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Survivor Girls

Katrina vs. Us

Hadn’t gone back to New Orleans for 12 years after Katrina! I felt like superwoman.

2005 was the hardest year for my family and I. Being a little girl and losing the world you once knew is something you can’t quite grasp unless you’ve lived it. I remember we were sitting in the living room watching the news the night before Katrina hit. We were honestly contemplating staying and riding it out because they only classified it as a category two hurricane... good thing we left! I remember mom'soms boyfriend at the time screwing big wooden planks on the front and back door just for support even though we didn’t think we’d need it. I remember packing up my mom's Honda Pilot with a bag of clothes for only a few days. 

We were on the road ready to go somewhere, anywhere but where we were. We were indeed at a dead stop on the Lake Pontchartrain Bridge (the only way in and out of the city) for 14 long hours! I remember having to go pee in an empty bottle because we were trapped on a bridge surrounded by water while expecting a hurricane. If that doesn’t have anxiety-ridden written all over it than I don’t know what does. I remember arriving in a small town in Florida and us grabbing a room for the night. That was the longest sleepless night of my life... we had the news playing in the background for HOURS just trying to get some sort of update of our home town.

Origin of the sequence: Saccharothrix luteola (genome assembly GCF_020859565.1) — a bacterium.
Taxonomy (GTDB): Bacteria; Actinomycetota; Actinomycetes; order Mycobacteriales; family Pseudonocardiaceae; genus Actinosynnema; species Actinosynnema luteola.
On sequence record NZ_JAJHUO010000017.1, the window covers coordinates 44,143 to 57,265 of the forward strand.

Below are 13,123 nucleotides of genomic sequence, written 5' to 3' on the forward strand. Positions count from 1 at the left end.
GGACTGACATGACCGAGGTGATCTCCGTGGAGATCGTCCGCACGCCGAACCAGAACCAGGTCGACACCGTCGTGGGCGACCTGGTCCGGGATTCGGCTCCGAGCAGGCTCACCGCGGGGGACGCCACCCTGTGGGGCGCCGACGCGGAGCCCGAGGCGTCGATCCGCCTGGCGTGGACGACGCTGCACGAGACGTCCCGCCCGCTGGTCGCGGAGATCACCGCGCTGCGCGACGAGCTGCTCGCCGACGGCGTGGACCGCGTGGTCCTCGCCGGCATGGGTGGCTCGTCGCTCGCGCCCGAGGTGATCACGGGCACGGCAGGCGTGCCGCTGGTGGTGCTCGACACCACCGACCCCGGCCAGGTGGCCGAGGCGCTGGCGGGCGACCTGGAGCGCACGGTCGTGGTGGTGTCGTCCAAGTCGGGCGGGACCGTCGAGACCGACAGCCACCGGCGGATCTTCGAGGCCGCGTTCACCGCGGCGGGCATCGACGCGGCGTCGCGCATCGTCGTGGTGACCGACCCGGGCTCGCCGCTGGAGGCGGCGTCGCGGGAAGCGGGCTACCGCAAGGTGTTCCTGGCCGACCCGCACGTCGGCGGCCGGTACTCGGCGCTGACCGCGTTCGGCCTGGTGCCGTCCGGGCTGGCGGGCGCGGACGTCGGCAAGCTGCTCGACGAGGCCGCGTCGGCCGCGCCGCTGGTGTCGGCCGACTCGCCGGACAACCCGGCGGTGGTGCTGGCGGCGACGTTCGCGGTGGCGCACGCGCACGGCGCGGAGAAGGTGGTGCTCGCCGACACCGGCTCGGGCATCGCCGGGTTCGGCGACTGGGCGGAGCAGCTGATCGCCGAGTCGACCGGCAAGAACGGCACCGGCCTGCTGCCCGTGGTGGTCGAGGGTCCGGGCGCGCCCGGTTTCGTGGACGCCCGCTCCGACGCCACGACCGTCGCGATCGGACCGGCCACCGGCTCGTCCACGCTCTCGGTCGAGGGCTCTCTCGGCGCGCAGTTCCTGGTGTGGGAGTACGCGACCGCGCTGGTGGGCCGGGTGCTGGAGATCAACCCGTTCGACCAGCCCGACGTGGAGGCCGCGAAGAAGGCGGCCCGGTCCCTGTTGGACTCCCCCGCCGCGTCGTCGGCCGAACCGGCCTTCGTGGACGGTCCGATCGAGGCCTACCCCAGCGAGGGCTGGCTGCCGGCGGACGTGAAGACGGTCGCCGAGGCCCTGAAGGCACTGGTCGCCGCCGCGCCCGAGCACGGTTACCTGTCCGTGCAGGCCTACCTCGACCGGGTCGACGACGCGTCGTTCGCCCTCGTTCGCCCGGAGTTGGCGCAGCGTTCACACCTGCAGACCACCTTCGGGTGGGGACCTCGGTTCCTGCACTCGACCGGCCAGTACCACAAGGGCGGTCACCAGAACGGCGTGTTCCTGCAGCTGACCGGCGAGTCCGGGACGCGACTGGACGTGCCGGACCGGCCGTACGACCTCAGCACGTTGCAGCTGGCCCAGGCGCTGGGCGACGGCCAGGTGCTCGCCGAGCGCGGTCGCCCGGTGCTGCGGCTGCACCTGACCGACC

It was dinner time and I just recall hearing my mom break down into tears because she knew something I hadn’t. Katrina was now a category five storm, coming to take anything in her way and not look back on it. It was roughly a week before we were allowed back into the city and when we got to our neighborhood, we had to park a few blocks away and walk the rest because trees were laying in the road blocking us in. My mom insisted we stay outside, and while sitting on the front porch now mourning my old life a reporter starts taking our photograph, as if we weren’t going through enough at the moment?! There were trees upside down in our once ocean blue swimming pool, water lines going to the ceiling of the first level of the home, and my artwork from a child blowing in the wind down the street. 

Our house was two blocks from one of the main levee breaks, need I say more? So what do you do in that situation? You have nothing but what you came with and everything you once had is now either lost or covered in mold and water damaged... So we get back in the car and our new journey begins to set off to find a new life somewhere... where did we end up? South city Chicago Heights, where my great grandmother and great aunt reside. Not the best environment for three small girls, but we sure made it work. Now when I look back on Katrina, I look at it as a blessing, as a lesson. Because who knows where I would be if it wouldn’t had happened whether that’s good or bad I’ll never know. 14 years later and I’m still struggling with some PTSD of loss, material items, and depression. But regardless of the negative effects of Katrina it still came with a lot of good. After living in Chicago for two years, we ended up in Pittsburgh, Pennsylvania where I was able to truly establish myself and make a strong circle of people I trusted as friends. Long story short, you have to count your blessings. Things could have gone a lot worse for me and my family, yeah we lost everything. But we never lost each other...

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Survivor Girls
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